It’s 2002, a year after 9/11. It’s an extremely turbulent time politically, but especially so for someone like Shirin, a sixteen-year-old Muslim girl who’s tired of being stereotyped.
Shirin is never surprised by how horrible people can be. She’s tired of the rude stares, the degrading comments—even the physical violence—she endures as a result of her race, her religion, and the hijab she wears every day. So she’s built up protective walls and refuses to let anyone close enough to hurt her. Instead, she drowns her frustrations in music and spends her afternoons break-dancing with her brother.
But then she meets Ocean James. He’s the first person in forever who really seems to want to get to know Shirin. It terrifies her—they seem to come from two irreconcilable worlds—and Shirin has had her guard up for so long that she’s not sure she’ll ever be able to let it down.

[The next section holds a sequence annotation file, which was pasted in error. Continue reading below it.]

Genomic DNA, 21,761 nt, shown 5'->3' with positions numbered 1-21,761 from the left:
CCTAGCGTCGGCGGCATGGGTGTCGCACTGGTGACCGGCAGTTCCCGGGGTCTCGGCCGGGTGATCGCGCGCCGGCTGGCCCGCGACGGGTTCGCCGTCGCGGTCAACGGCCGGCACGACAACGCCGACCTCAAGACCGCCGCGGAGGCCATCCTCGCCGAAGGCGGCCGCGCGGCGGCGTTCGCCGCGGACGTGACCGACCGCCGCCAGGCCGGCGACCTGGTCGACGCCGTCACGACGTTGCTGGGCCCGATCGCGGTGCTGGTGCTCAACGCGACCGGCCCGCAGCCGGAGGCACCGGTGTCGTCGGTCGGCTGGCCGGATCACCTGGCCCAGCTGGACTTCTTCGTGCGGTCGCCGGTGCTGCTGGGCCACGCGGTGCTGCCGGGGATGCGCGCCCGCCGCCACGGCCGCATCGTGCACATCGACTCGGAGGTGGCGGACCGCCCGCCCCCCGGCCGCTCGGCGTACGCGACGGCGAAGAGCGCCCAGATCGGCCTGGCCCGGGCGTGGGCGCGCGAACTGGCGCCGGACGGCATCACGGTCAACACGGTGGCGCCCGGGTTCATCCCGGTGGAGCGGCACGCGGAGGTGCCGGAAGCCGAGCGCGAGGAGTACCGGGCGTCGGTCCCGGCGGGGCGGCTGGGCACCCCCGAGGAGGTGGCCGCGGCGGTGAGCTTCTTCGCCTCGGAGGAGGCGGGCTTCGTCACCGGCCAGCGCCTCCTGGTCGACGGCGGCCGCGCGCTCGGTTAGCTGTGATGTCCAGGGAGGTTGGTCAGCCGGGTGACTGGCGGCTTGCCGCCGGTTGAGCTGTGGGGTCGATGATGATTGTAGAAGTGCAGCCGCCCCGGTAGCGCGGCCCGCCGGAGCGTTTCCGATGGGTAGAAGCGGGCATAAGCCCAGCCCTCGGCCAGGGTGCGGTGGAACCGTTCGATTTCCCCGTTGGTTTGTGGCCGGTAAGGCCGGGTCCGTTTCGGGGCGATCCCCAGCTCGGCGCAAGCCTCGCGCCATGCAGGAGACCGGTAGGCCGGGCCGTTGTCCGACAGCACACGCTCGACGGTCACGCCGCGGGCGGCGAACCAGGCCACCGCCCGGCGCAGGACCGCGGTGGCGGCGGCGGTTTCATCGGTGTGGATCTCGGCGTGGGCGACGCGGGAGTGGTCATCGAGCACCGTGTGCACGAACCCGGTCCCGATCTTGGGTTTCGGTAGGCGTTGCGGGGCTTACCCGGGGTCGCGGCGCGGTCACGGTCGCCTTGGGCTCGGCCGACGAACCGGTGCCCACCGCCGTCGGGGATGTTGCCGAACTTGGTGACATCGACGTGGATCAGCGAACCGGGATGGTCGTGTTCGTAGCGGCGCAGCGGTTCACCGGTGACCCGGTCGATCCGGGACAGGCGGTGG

I just read a sampler of this, provided to me by NetGalley, and I can’t wait for this book to be published so I can continue reading. Already I am captured by the story and the characters, and can’t wait to see where it goes and the emotions it explores on what it’s like to be a Muslim post 9/11, something I don’t know much about. I’m really liking the writing style, so will definitely be picking this one up when it’s published.
I think there’s already something very raw and authentic about this, with it being an own voices novel, and I hope this tone/theme of truthfulness and not holding back continues throughout the whole novel. From the first few chapters, it’s a heavy presence, but not too much in a heavy handed way that you feel like you’re being lectured to – it’s just there, and it’s a part of this characters experience and her story, and I’m interested to see how this folds itself in to a plot and how that develops.